Myanmar coup: Asean five-point consensus a tentative starting point

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The Special Advisory Council for Myanmar (SAC-M) says the five-point consensus reached during the Asean leaders’ meeting on 24 April is a tentative starting point for a constructive process in response to the crisis in Myanmar.

To move forward, the consensus must be followed by concrete action from Asean and international engagement with the National Unity Government (NUG) of Myanmar. 

On 24 April, during an Asean leaders meeting attended by nine Asean leaders and Myanmar military Commander-in-Chief Min Aung Hlaing, a five-point consensus on the situation in Myanmar was reached.

The consensus includes the immediate cessation of violence, constructive dialogue between all parties, the appointment of an Asean special envoy and provision of humanitarian assistance. 

“The Asean five-point consensus is the tentative start of a process to move the situation in Myanmar forward,” Marzuki Darusman of SAC-M said.

“To move forward, the consensus must be followed by swift action. The priority is to stop the rampant violence and killings being committed by the security forces.” 

Myanmar is on the brink of state collapse and an unavoidable humanitarian catastrophe, after the military, or Tatmadaw, attempted and failed to seize control of the country by staging a coup on 1 February.

Having been met with massive nationwide resistance, the Tatmadaw responded by launching a systematic campaign of mass killings and other forms of terror against the entire population. 

Despite the violent suppression, Myanmar’s pro-democracy forces have continued to mobilise and organise in resistance to the junta. On 16 April, the NUG was established to succeed the National League for Democracy and represent the interests of the peoples of Myanmar.

READ MORE:  Myanmar coup and the Civil Disobedience Movement

On 27 April, the prime minister of the NUG issued a generous statement in response to the Asean five-point consensus, emphasising his government’s readiness to work with Asean.  

“The NUG has demonstrated to Asean that it is prepared to work with what has been agreed at the Asean leaders meeting,” Chris Sidoti of SAC-M said.

“The NUG is both a legitimate representative of the people of Myanmar and a constructive partner for the international community to engage with. The Tatmadaw, on the other hand, is already attempting to backtrack on what was agreed. Asean has to back its fine words with firm actions.”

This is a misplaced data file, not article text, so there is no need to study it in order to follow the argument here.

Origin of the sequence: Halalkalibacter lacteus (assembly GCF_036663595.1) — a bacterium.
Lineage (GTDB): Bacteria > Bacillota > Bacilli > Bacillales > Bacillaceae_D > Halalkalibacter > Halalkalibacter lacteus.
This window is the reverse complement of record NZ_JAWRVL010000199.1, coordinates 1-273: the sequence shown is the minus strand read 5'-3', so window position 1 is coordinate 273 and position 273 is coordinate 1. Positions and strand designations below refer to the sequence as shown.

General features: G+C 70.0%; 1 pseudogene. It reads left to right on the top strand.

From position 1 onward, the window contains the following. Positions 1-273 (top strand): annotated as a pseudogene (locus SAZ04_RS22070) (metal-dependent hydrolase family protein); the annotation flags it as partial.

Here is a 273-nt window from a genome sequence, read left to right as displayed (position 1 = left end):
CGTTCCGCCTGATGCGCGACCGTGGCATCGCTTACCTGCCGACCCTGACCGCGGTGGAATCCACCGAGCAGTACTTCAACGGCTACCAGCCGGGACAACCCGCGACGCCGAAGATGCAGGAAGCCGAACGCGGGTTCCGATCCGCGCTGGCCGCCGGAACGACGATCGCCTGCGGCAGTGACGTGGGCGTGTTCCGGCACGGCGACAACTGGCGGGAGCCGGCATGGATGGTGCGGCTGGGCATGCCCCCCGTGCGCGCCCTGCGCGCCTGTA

On 26 April, the Tatmadaw issued a press release stating that it would give merely “careful consideration” to the consensus agreed with the Asean leaders. Meanwhile, Min Aung Hlaing’s troops have continued to commit violence and murder. 

“The terrorist junta is already trying to undermine the Asean consensus,” Yanghee Lee of SAC-M said.

“This is the Tatmadaw once again trying to use and manipulate international efforts to engage and delay any attempt to move forward.” 

SAC-M notes that the Asean chairman’s statement also included a paragraph on the situation in Rakhine state and the repatriation of “verified displaced persons”, referring to Rohingya refugees currently in Bangladesh who fled persecution and genocidal atrocities at the hands of the Tatmadaw in 2016 and 2017. 

“Min Aung Hlaing should be investigated and prosecuted for the crime of genocide for what happened to the Rohingya,” Yanghee Lee said. “Under no circumstances can he be party to any plans for their repatriation.” – SAC-M 

READ MORE:  At least 10 media workers detained amid anti-coup protests in Myanmar

Yanghee Lee is the former UN special rapporteur on the situation of human rights in Myanmar, who held the mandate from 2014 to 2020

Marzuki Darusman is the former chair of the UN Independent International Fact-Finding Mission on Myanmar (FFMM)

Chris Sidoti is a former member of the FFMM

In 2018, the FFMM called for the investigation and prosecution of Senior General Min Aung Hlaing and his top military leaders for genocide, crimes against humanity and war crimes.

In 2019, the FFMM exposed the extent to which the Myanmar military uses its own businesses, foreign companies and arms deals to sustain its operations and called for immediate targeted sanctions and arms embargoes.

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